I think that can do more harm than good. First of all, one would think that one's position gives some insight into one's understanding of the theology. And since we already have an established document on the church's position on Communion ("This Holy Mystery"; it is this document that set the standards for communion that we use today), it would seem so easy to simply paraphrase or review that document as a completion of any assignment.

If a local pastor writes something which is theologically unsound or incorrect, then what happens then? Are they simply denied the opportunity to offer communion (or the other sacraments of the church) until such time that they have the proper insight? Or are they going to find the path to leave the ministry is shorter than the the path to complete ordination?

And what if the paper is truly theologically correct and sound but the reviewers do not have the appropriate background for a complete understanding? What will happen then? There have been too many cases where that has happened as well.

It is not so much that anyone can do communion or baptism anytime or anywhere. But it would seem to me that you better understand what it is you are asked to do before you do it or the whole task is meaningless.

John said...

Thank you for your long and insightful comment, Tony. It is a great blessing to the Church that we have dedicated and thoughtful laypeople such as yourself who engage ecclesiological issues seriously.

I only have time to address one of your concerns this morning:

When it came to communion, I had an agreement with the pastor of my own church (who was an elder) and we could get the elements consecrated in advance. Now, that is not possible. When I take a lay speaking assignment that coincides with my own church's communion service, I am able to take consecrated elements with me. But that communion must be that day and cannot be delayed.

But there was the one visit from the bishop who blessed a gallon of juice that we could freeze and thaw as needed. Today, that would not be possible.

This "blessing" of the elements is a common and, I think, very bad practice of the Church.

I agree that only training, examined people should administer the sacraments in order to ensure that they are duly administered. That is a good reason for restricting sacramental authority. But the practice of blessing elements and sending them forth is not in keeping with this concern. This practice treats the sacraments as magic and the priest as sorcerer. That is not a Christian understanding of the sacraments.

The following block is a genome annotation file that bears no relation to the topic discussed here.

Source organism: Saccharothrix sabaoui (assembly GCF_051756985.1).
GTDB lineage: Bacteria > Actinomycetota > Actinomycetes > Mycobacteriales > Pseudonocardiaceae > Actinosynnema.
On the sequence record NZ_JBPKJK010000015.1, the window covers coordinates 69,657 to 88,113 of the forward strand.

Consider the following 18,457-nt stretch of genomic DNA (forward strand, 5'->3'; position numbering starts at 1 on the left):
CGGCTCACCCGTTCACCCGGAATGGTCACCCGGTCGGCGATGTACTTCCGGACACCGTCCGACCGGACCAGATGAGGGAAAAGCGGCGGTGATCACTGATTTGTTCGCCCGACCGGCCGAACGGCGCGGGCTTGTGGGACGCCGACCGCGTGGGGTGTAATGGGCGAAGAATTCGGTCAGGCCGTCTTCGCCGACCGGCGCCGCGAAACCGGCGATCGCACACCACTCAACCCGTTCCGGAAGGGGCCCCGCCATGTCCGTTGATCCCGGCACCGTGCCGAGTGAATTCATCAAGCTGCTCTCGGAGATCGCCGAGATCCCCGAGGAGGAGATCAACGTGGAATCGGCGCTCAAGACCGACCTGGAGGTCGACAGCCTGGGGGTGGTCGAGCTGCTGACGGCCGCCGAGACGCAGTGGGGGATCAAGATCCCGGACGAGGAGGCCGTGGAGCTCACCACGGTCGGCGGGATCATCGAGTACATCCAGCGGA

S. Hypocrite said...

This is all a bit beyond my pay grade, so I speak subject to correction. From the pew, I listen and respond as the preacher tells about the last supper, and watch him break the bread. He prays, "Make it be for us the body of Christ..." It's not clear to me why this sincere prayer is different from any other Christian's sincere prayer.

DrTony said...

Thanks for the support.

Let me clarify what I wrote concerning the prior blessing of the elements.

The practice of blessing/consecrating the elements is, at least in my understanding, no longer possible. So any juice that may have been blessed and then frozen for later use cannot be used for that purpose.

Any juice or bread that is blessed for the purpose of communion must be used the day it was blessed. Elders are strongly discouraged from blessing elements for communion outside the normal church service.

The critical point with this regard is how do you celebrate communion with the homebound? If the elements have been blessed, then it should be permissible for any member of the church to take communion to a home-bound or hospitalized visitor, provided that the visit is on the day of the consecration.

But not every lay person can assist the minister in this regard. As you said, unless you have an understanding of what is happening, it becomes a mindless ritual with no meaning for those involved.

If I did not understand what communion was about, it would not be possible for me to administer communion as part of the service. I have understood that from the very day that I was assigned to a church and when I take communion with me to the church I may be preaching at on any Sunday.

JD said...

Dr. Tony's thoughts were very insightful. The comments that scared me the most were those that alluded to this practice being outlined as it is due to "merger" talks with the Episcopal church. That scares me on 2 levels. The first is that we limit sacramental authority due to a "business" reason, and second, the Methodist church and Episcopal church have some very different beliefs that cannot be resolved in a business deal.


RERC said...